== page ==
I am not licensed to practice law in your State, but I will try to give some guidance. Unless the State of Washington is different from other states, the warrants never expire. I suggest that you contact the courts where the warrants originated to determine the amount of the bail. After you have posted the bail, the respective courts will schedule your cases for a hearing. It may be in your best interests to consult with an attorney licensed to practice law in your state to confirm that you are going about this the right way.
In Washington (and most States) bench warrants do not expire. They do need to be "renewed" after a period of years (usually ten) or they "expire" from the computer system. A judge can (and often will) renew the warrant for another period of years (again, usually ten). If the judge decides to not reissue the warrant it is still active, but law enforcement has no way of knowing about it.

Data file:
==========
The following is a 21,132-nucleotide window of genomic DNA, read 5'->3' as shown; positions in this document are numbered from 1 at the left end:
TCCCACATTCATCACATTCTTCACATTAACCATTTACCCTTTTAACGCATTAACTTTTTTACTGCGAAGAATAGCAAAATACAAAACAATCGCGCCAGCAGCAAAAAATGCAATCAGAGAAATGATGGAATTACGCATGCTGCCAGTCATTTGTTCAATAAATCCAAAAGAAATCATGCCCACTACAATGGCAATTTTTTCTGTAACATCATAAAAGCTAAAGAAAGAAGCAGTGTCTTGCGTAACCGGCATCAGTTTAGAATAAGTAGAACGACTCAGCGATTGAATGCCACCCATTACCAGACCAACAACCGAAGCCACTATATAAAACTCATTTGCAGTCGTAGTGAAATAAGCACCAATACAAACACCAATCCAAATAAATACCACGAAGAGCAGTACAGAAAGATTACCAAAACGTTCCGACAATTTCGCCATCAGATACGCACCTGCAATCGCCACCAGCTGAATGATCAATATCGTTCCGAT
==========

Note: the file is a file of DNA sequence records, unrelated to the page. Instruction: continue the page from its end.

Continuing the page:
There are a couple of things you can do to quash the warrant. Which option is the best will depend on the jurisdiction and the facts of your particular situation. You can always pay the bail or arrange for a bondsmen to post bond on your behalf. Another option may be to request a new court date from your court. Some courts post their procedures on their websites, others do not. Finally, you can always turn yourself in and ask for your release at your bail hearing (usually the next day).
A lawyer can help you figure out the best way to address the warrant and possibly arrange and resolution prior to your returning yourself in. Better to deal with this on your own terms, rather than wait until you are unlucky enough to get picked up. Usually Driving While License Suspended in the Thrid Degree is a fairly easy charge to resolve, especially if you have paid the fines and have been re-licensed.